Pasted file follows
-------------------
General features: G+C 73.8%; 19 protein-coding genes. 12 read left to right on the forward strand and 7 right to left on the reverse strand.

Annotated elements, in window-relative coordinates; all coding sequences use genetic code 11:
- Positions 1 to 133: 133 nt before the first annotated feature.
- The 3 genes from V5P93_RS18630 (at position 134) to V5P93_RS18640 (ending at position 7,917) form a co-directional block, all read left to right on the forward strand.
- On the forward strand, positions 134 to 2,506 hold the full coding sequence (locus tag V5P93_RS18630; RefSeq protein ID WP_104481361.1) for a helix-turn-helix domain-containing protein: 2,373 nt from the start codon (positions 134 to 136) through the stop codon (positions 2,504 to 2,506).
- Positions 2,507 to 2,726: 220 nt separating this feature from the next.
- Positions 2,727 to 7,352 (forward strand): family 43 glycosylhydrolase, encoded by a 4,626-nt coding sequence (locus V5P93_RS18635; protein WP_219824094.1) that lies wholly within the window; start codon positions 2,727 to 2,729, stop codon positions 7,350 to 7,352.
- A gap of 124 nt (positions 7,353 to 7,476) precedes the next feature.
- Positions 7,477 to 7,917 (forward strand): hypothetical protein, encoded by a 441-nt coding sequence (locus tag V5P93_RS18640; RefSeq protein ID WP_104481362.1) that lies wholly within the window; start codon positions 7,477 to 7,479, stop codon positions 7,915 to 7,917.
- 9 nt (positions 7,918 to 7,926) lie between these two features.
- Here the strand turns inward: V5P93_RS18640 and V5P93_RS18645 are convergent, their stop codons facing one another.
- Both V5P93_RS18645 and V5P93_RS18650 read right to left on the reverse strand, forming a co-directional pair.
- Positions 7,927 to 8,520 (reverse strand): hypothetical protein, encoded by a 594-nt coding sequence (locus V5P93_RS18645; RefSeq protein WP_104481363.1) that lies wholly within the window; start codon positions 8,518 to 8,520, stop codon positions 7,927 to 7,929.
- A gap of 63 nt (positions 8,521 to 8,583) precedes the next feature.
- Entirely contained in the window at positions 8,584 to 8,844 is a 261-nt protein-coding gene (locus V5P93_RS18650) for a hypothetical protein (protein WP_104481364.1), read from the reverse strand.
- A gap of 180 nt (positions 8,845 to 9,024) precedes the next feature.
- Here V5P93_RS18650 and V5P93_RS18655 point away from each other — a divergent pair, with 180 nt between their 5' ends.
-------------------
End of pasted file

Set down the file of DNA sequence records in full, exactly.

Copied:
General features: G+C 73.8%; 19 protein-coding genes. 12 read left to right on the forward strand and 7 right to left on the reverse strand.

Annotated elements, in window-relative coordinates; all coding sequences use genetic code 11:
- Positions 1 to 133: 133 nt before the first annotated feature.
- The 3 genes from V5P93_RS18630 (at position 134) to V5P93_RS18640 (ending at position 7,917) form a co-directional block, all read left to right on the forward strand.
- On the forward strand, positions 134 to 2,506 hold the full coding sequence (locus tag V5P93_RS18630; RefSeq protein ID WP_104481361.1) for a helix-turn-helix domain-containing protein: 2,373 nt from the start codon (positions 134 to 136) through the stop codon (positions 2,504 to 2,506).
- Positions 2,507 to 2,726: 220 nt separating this feature from the next.
- Positions 2,727 to 7,352 (forward strand): family 43 glycosylhydrolase, encoded by a 4,626-nt coding sequence (locus V5P93_RS18635; protein WP_219824094.1) that lies wholly within the window; start codon positions 2,727 to 2,729, stop codon positions 7,350 to 7,352.
- A gap of 124 nt (positions 7,353 to 7,476) precedes the next feature.
- Positions 7,477 to 7,917 (forward strand): hypothetical protein, encoded by a 441-nt coding sequence (locus tag V5P93_RS18640; RefSeq protein ID WP_104481362.1) that lies wholly within the window; start codon positions 7,477 to 7,479, stop codon positions 7,915 to 7,917.
- 9 nt (positions 7,918 to 7,926) lie between these two features.
- Here the strand turns inward: V5P93_RS18640 and V5P93_RS18645 are convergent, their stop codons facing one another.
- Both V5P93_RS18645 and V5P93_RS18650 read right to left on the reverse strand, forming a co-directional pair.
- Positions 7,927 to 8,520 (reverse strand): hypothetical protein, encoded by a 594-nt coding sequence (locus V5P93_RS18645; RefSeq protein WP_104481363.1) that lies wholly within the window; start codon positions 8,518 to 8,520, stop codon positions 7,927 to 7,929.
- A gap of 63 nt (positions 8,521 to 8,583) precedes the next feature.
- Entirely contained in the window at positions 8,584 to 8,844 is a 261-nt protein-coding gene (locus V5P93_RS18650) for a hypothetical protein (protein WP_104481364.1), read from the reverse strand.
- A gap of 180 nt (positions 8,845 to 9,024) precedes the next feature.
- Here V5P93_RS18650 and V5P93_RS18655 point away from each other — a divergent pair, with 180 nt between their 5' ends.